| Zhejiang Province, also called Zhe for short,
is named after the Zhejiang River (another name of the Qiantang River),
the longest in the province. Lying in China's southeast coastal region,
the province boasts of numerous gulfs and bays and more than 2,100 islands,
accounting for one-third of the total islands in China. It has a population
of 43.35 million. Hangzhou is the provincial capital.
Zhejiang is known as a "famous tourist center and a land with rich historical relics," featuring mountains, the sea, rivers and lakes, and caves, a landscape typical in regions south of the Changjiang River. There are 11 national scenic areas and 22 provincial scenic areas. Of which the better-known are the picturesque West Lake in Hangzhou; Shaoxing, a city of waters and bridges; Putuo Mountain, a center of Buddhism; the charming Fuchun River; Qiandao Lake, a landscape of mountains reflected in water; Mogan Mountain with a cool, comfortable climate; and the magnificent Yandang Mountain. There are 28 national units of historical relics under key protection, including the unsophisticated Pagoda of Six Harmonies, the Temple of Yue Fei, Lanting Pavilion to the memory of Wang Xizhi, a master calligrapher of the Jin Dynasty (265-420), the Guoqing Temple, a famous place of Buddhism, and Tianyi Pavilion in Ningbo, one of the four major libraries in ancient China.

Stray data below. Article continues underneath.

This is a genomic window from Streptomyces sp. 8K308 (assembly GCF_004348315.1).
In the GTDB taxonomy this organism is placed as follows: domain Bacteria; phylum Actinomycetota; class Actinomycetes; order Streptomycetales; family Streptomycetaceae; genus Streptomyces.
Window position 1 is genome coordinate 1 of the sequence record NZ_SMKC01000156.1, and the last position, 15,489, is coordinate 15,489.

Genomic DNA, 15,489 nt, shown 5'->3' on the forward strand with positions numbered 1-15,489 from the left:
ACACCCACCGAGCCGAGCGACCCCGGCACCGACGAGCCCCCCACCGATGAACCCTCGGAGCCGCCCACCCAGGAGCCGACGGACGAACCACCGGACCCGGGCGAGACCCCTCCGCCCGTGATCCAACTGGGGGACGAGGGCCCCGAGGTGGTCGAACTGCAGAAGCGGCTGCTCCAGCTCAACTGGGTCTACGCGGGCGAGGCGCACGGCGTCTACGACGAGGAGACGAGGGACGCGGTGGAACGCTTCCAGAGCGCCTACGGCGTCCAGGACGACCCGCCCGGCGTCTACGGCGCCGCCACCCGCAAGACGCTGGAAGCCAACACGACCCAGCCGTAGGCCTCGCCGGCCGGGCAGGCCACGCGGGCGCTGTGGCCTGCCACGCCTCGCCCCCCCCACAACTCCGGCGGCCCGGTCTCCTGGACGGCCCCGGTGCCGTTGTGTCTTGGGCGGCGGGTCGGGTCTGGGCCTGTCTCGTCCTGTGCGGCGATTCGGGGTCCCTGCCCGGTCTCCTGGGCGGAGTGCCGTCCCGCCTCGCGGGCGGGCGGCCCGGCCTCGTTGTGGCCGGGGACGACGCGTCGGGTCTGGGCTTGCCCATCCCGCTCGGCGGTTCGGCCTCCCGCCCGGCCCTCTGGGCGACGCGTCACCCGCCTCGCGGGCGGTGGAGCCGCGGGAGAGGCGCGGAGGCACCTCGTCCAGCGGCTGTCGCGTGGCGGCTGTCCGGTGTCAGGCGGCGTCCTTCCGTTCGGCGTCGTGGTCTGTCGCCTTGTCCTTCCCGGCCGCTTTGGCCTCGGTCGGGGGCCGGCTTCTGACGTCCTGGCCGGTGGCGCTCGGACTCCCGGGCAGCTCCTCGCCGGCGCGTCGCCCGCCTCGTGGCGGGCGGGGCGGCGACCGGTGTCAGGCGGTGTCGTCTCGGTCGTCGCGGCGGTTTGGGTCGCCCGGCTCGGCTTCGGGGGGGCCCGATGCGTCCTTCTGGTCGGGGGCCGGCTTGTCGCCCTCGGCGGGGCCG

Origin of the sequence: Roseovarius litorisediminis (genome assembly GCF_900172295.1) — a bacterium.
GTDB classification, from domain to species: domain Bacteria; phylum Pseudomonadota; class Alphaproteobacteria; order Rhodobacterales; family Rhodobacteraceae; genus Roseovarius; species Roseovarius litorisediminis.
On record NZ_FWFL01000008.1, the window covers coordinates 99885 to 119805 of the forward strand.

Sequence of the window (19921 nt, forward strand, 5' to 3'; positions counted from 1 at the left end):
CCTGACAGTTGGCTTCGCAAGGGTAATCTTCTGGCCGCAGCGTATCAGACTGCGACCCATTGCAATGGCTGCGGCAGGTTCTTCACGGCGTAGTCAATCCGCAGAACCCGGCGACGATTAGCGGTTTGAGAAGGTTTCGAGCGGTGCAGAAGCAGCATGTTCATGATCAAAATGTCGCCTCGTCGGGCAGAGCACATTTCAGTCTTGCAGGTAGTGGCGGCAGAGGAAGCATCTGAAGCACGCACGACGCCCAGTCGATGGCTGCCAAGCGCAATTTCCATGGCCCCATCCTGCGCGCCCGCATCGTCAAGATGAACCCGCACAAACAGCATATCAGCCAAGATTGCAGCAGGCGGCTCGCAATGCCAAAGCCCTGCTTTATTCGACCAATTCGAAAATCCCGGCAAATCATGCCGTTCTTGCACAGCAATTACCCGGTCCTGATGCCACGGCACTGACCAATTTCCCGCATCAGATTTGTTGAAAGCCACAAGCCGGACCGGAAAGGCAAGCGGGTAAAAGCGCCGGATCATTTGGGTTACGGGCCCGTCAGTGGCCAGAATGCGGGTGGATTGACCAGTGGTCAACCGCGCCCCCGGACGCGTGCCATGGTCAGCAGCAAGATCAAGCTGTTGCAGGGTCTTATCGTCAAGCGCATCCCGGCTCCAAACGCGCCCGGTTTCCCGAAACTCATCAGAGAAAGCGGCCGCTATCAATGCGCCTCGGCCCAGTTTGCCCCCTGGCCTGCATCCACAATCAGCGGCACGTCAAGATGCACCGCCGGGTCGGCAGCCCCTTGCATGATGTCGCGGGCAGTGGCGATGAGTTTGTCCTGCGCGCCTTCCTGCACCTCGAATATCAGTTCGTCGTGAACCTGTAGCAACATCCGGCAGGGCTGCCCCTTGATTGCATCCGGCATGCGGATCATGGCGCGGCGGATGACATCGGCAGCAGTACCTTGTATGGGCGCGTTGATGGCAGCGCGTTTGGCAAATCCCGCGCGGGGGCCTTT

Zhejiang is a land endowed with the fine spirits of the universe and has brought foward many statesmen, thinkers, men of letters, educators, scientists, and artists who made outstanding contributions and left behind them many famous historical sites.
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